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Community Discussion #3 - Thank you!

Idaho 75, Elkhorn Road to River Street

ITD hosted a Community Discussion in October 2022 for the Idaho 75, Elkhorn Road to River Street project in Ketchum. Thank you to all those that participated in the discussion.

Please click on the video to the right to hear Project Manager Nathan Jerke address some common comments and questions we received during the discussion.

If you have questions, please contact Nathan Jerke at [email protected] or (208) 886-7809. Thank you for your interest in this project.

Persons needing an interpreter or special accommodations are urged to contact (208) 334-8884 or TTY/TDD users Dial 711 to use the Idaho Relay System.

Se les recomienda a las personas que necesiten un intérprete o arreglos especiales que llamen al coordinador de participación público al (208) 334-8884. Usuarios de TTY/TDD: Marque 711 o (800) 377-3529 para usar el sistema de Relay de Idaho.

 

SH-75 Thank-you video link

Idaho 75, Elkhorn Road to River Street Project

Click here to review project display information regarding project background, process and schedule, environmental considerations, community input and anticipated construction.

Design Plans

1.
Segment A (South of Elkhorn Road to Elkhorn Intersection)

Click the images above to view the design plan and environmental map. To view design options previously presented to the public, please click here.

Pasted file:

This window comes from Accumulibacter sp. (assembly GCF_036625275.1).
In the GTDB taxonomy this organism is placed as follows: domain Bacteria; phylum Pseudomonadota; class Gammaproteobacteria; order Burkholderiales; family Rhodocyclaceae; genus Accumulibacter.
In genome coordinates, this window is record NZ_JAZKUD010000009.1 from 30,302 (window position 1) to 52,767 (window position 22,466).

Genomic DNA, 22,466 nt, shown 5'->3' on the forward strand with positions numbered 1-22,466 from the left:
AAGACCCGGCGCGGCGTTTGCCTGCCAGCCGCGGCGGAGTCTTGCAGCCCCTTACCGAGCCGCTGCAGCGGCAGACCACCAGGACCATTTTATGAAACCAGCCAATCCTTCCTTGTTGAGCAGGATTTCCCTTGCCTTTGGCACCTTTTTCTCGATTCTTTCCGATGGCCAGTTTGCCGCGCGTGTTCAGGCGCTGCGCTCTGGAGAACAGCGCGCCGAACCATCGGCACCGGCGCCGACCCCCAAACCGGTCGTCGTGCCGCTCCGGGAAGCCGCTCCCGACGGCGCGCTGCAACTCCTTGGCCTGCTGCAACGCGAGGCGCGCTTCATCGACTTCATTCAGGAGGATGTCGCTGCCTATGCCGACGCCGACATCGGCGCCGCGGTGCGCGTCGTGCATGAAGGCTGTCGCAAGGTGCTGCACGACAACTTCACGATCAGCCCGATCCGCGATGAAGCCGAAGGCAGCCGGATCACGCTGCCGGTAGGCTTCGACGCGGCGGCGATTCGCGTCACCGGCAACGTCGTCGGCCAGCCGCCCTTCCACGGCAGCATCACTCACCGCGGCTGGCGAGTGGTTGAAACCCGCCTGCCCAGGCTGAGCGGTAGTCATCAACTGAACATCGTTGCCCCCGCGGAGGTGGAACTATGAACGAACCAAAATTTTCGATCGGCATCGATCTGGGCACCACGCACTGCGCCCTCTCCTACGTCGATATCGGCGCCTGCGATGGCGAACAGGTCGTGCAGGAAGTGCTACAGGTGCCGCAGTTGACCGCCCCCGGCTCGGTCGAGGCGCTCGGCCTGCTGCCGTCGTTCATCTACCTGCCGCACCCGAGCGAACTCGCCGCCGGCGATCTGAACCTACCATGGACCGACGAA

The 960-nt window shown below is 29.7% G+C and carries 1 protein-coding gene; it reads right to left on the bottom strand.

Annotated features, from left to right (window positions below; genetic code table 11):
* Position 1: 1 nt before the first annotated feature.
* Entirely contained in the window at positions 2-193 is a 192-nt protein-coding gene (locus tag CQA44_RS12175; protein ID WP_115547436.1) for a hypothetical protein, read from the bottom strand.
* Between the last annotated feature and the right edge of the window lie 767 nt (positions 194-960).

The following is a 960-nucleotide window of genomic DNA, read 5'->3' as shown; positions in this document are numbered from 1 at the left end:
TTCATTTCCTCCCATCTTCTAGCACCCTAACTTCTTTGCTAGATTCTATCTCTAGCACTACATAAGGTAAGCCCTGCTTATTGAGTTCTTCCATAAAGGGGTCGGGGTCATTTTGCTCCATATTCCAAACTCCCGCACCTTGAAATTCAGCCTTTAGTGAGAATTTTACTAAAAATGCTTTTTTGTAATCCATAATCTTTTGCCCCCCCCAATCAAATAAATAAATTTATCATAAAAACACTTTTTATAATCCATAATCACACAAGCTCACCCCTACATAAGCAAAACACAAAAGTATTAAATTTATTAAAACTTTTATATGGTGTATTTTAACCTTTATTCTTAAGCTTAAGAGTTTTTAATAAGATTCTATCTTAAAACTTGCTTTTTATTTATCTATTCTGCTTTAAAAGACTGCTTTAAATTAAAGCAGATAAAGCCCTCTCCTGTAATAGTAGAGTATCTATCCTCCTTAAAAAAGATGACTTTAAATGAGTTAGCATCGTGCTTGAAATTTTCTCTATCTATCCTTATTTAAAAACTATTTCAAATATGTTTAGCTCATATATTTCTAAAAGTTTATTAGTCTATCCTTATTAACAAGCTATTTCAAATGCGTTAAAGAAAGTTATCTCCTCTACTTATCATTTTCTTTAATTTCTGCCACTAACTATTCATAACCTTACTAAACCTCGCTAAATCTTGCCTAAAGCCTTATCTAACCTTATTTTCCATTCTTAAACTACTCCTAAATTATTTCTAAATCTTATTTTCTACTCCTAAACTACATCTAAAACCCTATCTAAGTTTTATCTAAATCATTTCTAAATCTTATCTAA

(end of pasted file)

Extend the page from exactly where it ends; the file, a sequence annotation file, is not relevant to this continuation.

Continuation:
Submit a comment below to let us know what you like and dislike about the design plans in Segment A.

Why not a roundabout at Elkhorn and 75? Moves more cars at a slower speed. Safer Environmentally friendly
The added sidewalk to the trail connection will improve pedestrian safety, thank you.
Lane reconfiguration makes sense on both Idaho-75 and Elkhorn Road. It should help traffic flow. Some will not like the speed limit reduction, but you need to step down speeds going into Ketchum and in reality this only adds seconds, not minutes to drive time.
All seems good except for speed limit reduction. Not sure this is necessary and I'm sure will meet with stiff opposition.
I fully support the speed reduction to 35 mph south of Elkhorn light. The current 45 mph is excessive as you approach the Elkhorn light at high volume commute hours.